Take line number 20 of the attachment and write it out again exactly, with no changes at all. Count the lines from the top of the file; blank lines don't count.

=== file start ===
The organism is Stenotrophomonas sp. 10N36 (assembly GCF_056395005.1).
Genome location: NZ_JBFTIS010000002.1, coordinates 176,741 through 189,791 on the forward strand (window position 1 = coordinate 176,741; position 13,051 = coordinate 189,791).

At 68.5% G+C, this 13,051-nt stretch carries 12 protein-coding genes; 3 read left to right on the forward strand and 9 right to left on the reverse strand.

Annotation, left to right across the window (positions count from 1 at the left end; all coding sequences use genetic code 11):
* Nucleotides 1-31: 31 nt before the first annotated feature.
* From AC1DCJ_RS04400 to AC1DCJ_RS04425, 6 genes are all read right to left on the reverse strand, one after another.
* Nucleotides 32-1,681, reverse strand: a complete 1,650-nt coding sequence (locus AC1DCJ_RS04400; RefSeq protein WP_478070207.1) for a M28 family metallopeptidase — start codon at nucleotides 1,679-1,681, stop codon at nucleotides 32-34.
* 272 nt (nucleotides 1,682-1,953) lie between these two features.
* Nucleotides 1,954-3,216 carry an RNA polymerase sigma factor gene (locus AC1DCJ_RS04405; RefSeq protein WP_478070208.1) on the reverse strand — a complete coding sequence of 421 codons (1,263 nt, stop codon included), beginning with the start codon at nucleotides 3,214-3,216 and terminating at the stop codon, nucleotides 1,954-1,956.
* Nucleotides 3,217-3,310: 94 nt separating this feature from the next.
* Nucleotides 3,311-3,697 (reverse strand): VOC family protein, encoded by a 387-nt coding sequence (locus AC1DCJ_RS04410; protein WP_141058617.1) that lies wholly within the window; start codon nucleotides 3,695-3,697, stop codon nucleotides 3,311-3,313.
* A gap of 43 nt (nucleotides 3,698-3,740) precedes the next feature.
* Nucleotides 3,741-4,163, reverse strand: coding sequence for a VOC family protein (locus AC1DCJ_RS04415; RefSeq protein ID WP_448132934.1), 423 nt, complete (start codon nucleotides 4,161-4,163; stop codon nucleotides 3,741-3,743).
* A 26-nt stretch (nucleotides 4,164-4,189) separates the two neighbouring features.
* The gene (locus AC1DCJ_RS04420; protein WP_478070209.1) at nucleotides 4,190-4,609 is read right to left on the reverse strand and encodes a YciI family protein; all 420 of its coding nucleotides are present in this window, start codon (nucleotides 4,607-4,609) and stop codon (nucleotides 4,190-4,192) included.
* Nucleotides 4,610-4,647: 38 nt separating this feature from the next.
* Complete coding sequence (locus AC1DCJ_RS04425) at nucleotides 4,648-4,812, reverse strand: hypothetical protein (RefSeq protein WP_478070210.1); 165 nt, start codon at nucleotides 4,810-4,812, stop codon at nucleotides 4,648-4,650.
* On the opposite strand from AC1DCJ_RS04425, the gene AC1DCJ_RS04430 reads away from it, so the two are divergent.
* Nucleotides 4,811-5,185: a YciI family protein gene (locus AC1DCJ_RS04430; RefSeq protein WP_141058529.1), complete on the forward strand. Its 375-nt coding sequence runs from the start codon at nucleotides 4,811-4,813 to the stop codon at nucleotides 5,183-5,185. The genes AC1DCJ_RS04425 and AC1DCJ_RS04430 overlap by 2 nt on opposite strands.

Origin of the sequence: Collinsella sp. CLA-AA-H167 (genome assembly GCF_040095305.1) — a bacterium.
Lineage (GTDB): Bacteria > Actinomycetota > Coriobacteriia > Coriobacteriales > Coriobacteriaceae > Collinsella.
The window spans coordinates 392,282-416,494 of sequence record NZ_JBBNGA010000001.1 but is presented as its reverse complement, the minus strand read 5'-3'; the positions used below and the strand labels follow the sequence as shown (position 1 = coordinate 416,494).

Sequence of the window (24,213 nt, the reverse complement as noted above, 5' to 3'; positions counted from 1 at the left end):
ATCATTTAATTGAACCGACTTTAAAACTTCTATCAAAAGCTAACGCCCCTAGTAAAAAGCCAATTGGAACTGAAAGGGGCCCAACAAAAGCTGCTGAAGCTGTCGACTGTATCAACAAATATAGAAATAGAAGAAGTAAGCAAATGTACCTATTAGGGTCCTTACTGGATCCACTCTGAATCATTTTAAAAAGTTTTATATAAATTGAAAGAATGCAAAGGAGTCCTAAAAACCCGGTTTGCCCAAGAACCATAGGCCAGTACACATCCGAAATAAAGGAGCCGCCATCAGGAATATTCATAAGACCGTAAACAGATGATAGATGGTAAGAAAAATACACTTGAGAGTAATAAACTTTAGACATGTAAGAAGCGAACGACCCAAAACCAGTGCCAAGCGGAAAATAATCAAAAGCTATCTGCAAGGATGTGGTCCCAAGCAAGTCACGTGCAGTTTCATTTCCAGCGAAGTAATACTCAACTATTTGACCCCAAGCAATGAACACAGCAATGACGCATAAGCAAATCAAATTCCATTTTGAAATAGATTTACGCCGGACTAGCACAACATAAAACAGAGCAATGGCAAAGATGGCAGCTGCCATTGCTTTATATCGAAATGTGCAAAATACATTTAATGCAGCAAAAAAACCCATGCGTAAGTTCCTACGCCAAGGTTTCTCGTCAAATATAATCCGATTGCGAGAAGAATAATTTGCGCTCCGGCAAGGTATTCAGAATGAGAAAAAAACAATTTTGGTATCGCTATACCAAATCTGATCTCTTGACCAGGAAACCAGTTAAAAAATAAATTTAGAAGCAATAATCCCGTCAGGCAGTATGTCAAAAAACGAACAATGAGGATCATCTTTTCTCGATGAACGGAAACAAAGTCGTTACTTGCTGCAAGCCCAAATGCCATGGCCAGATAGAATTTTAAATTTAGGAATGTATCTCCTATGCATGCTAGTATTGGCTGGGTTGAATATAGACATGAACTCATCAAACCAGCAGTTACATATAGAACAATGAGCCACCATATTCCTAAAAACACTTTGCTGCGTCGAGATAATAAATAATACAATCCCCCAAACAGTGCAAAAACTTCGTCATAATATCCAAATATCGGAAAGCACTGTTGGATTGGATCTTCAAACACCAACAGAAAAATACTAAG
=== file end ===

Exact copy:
Origin of the sequence: Collinsella sp. CLA-AA-H167 (genome assembly GCF_040095305.1) — a bacterium.